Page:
BYU moms juggle motherhood and school during a pandemic

290

The pandemic has changed how most BYU students experience college, but for new moms, it brought both challenges and unexpected benefits.

Master’s of public administration student Marieka Creek gave birth to her daughter in August of 2020. As a first-time mom and student, Creek said she had to learn to juggle motherhood and academics. 

Marieka Creek is a BYU master’s of public administration student and also a first-time mom. She had to learn to juggle motherhood and academics during a pandemic. (Marieka Creek)

“I never thought I would have to nurse in between classes in the mother’s lounge or hand off a baby to my husband in the middle of campus as I sprinted to the Tanner building for my next class,” Creek said. 

It was very hard that first semester of being both a mom and student, she said. The pandemic was still an emotional, stressful time for Creek and her little family, although she said it did bring blessings in unexpected ways. 

“The pandemic was honestly a lifesaver. My husband’s summer internship in New York turned remote and he was able to be there for the birth of the baby, and we could spend the whole summer together without being apart,” she said. 

Creek said she felt confident in pursuing motherhood while still in school because of the examples she saw in her peers, as well as benefiting from the resources BYU and her master’s program offer. 

Mother of twins Jessica Lopez said she was told she would need to drop out of school to take care of the demands newborns bring — let alone twins. 

However, Lopez has taken motherhood and school in stride. She said the pandemic proved to be an aid to her and her husband in this time of family growth.

BYU student Jessica Lopez is a mom of twins. She said the 2020 pandemic proved to be an aid to her and her husband in this time of family growth. (Jessica Lopez)

“It’s definitely more difficult to manage my schoolwork and me and my husband’s schedules, but it always works out,” Lopez said.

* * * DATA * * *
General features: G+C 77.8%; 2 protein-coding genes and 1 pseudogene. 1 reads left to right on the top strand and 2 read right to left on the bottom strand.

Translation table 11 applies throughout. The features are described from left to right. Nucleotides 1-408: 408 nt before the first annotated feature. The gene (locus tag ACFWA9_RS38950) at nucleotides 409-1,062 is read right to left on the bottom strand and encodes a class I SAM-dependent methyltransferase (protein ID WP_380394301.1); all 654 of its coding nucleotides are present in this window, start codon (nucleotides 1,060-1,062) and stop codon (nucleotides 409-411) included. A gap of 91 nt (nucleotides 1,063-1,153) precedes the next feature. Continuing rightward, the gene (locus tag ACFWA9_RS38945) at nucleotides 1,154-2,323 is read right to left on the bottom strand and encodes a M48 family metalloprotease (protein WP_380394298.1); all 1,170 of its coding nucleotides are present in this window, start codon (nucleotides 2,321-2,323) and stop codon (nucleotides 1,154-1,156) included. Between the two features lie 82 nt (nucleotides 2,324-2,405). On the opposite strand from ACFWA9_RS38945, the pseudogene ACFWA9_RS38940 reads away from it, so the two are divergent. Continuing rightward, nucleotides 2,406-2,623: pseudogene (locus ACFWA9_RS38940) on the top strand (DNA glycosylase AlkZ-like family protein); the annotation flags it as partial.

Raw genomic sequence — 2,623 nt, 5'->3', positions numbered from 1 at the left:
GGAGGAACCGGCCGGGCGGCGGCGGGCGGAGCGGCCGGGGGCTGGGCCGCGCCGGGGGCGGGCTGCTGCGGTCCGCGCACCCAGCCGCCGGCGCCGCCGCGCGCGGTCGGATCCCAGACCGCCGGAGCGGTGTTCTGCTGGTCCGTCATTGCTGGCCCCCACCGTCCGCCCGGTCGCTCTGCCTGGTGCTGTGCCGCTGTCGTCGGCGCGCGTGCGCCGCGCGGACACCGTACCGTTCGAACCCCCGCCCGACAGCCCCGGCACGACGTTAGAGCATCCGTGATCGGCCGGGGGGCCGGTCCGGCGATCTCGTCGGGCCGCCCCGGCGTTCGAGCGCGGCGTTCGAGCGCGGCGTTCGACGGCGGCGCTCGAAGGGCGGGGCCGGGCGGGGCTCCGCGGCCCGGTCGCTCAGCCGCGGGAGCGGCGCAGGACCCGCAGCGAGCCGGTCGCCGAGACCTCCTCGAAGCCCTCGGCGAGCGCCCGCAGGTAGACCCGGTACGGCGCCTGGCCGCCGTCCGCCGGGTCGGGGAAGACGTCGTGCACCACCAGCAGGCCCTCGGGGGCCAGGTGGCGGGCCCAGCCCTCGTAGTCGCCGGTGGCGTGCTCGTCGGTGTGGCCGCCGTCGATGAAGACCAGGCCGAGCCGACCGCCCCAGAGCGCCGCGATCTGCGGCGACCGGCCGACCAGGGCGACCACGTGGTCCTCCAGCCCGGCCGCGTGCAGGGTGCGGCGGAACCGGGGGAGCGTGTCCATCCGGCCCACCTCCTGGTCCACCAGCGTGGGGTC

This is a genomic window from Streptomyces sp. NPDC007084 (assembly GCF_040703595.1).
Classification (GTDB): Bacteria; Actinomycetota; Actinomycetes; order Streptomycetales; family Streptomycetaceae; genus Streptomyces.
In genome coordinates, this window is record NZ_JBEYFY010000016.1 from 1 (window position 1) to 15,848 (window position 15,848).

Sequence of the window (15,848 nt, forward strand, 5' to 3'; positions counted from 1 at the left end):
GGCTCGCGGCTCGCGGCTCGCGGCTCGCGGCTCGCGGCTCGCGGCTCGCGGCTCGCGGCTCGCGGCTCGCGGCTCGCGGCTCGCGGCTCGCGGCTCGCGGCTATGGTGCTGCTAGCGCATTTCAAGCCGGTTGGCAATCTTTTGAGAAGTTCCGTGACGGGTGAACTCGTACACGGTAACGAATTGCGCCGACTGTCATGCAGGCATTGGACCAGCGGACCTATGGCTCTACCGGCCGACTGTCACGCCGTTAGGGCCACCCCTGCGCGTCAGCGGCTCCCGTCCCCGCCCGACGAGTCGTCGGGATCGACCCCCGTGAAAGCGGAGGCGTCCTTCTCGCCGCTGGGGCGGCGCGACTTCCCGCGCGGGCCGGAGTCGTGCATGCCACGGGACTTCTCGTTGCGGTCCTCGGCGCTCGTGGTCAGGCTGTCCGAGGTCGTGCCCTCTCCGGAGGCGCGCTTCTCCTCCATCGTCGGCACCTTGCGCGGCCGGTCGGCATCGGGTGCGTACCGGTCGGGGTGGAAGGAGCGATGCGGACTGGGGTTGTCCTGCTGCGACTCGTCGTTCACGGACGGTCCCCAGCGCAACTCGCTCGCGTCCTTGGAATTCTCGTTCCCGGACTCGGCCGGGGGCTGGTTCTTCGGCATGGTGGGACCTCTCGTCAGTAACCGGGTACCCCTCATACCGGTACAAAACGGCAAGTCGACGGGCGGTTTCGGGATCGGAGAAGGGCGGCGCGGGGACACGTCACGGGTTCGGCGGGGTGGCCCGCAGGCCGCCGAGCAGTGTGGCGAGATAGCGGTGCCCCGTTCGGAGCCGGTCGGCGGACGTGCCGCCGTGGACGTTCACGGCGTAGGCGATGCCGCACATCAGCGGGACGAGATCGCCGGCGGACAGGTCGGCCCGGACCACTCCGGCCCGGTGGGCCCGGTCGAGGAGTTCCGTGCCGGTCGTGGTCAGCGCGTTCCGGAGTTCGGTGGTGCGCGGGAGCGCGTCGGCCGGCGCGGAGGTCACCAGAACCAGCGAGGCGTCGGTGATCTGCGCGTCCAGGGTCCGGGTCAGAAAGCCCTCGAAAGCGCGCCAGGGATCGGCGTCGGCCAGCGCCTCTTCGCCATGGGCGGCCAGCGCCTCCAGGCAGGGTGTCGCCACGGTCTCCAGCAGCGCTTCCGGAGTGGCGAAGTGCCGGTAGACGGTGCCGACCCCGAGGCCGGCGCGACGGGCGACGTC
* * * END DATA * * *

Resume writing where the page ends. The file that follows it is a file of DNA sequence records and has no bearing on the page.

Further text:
Both Lopez and her husband are home more now and can take turns working on school, taking care of the babies and spending time together, she said.

A lot of their classes went online because of the pandemic, which she said “has been a major blessing.”

“Having school online makes it so much easier. I have a lot more flexibility and can focus on my babies more during the day and school more at night,” Lopez said.  

She said more classes being offered online has opened up a lot of doors of opportunity for her, and she can graduate a semester early as a result. 

New mom Emmily Brown was in school up until the end of her pregnancy. She said she and her husband decided she would take a brief break from school when the baby was born.

“When we decided to get pregnant we made a plan for school. My husband and I both still want me to get my degree, but we decided that I would take a bit longer to get it,” she said.

Brown said there were definitely shifts in parenthood she didn’t expect because of the pandemic. She hasn’t had play dates with other moms or had friends come see her new baby. But the hardest part, she said, was not having her mother there when she had her first baby.

New mom Emmily Brown said she and her husband decided she would take a brief break from school when her baby was born, but plans to resume her family science degree this summer. (Emmily Brown)

Juggling motherhood, Brown is soon to throw school back into the mix. She said she has plans to resume her family science degree this summer.

“My plan for this summer is take fewer classes than I normally would and do the homework mostly during naps and at night after my little one goes to bed,” she said.

Brown said she looks forward to working with her husband in taking care of their baby while still striving for her education.

Print Friendly, PDF & Email